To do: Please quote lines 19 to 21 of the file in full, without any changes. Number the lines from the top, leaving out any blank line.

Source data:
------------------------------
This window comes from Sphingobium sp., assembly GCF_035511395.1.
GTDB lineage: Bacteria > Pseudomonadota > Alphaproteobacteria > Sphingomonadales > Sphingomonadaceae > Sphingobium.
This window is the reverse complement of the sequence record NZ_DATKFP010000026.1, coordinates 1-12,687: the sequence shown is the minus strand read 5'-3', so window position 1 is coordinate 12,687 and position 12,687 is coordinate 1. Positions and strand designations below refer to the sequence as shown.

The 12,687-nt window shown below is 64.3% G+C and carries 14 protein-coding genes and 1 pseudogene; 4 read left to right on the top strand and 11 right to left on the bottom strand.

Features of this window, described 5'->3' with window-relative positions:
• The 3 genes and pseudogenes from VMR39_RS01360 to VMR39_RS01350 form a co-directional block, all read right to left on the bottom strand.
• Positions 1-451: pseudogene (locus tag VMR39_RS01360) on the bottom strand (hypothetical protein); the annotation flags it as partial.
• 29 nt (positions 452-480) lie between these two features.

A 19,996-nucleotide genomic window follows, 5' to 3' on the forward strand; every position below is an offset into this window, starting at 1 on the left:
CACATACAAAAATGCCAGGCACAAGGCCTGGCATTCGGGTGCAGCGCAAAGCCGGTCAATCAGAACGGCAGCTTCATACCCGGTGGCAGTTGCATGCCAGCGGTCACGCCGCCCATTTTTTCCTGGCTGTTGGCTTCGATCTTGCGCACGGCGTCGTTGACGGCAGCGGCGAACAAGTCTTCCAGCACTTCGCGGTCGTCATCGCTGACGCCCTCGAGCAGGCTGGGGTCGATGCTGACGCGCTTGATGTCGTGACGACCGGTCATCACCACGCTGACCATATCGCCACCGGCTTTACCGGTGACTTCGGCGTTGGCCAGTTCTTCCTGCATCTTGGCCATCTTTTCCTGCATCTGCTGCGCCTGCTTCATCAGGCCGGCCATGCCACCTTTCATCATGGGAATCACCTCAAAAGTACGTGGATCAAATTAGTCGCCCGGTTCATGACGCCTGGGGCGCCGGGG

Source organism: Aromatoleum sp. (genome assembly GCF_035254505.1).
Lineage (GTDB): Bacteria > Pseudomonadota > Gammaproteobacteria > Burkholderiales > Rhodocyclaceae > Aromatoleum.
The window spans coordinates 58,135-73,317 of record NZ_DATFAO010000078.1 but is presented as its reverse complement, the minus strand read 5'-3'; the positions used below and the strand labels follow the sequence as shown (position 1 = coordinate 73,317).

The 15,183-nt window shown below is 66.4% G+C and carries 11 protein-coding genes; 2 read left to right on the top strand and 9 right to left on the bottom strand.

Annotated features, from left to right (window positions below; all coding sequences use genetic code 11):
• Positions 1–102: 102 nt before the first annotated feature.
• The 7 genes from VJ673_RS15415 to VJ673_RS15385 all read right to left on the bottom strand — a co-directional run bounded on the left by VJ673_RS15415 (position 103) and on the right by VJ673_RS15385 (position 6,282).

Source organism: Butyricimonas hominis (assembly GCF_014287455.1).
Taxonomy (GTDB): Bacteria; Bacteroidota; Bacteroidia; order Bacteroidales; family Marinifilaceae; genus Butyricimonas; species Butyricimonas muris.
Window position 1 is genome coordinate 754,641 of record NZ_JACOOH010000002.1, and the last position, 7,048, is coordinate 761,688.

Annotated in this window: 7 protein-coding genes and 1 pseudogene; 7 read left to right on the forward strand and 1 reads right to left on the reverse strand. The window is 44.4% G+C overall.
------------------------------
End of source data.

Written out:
Taxonomy (GTDB): Bacteria; Bacteroidota; Bacteroidia; order Bacteroidales; family Marinifilaceae; genus Butyricimonas; species Butyricimonas muris.
Window position 1 is genome coordinate 754,641 of record NZ_JACOOH010000002.1, and the last position, 7,048, is coordinate 761,688.

Annotated in this window: 7 protein-coding genes and 1 pseudogene; 7 read left to right on the forward strand and 1 reads right to left on the reverse strand. The window is 44.4% G+C overall.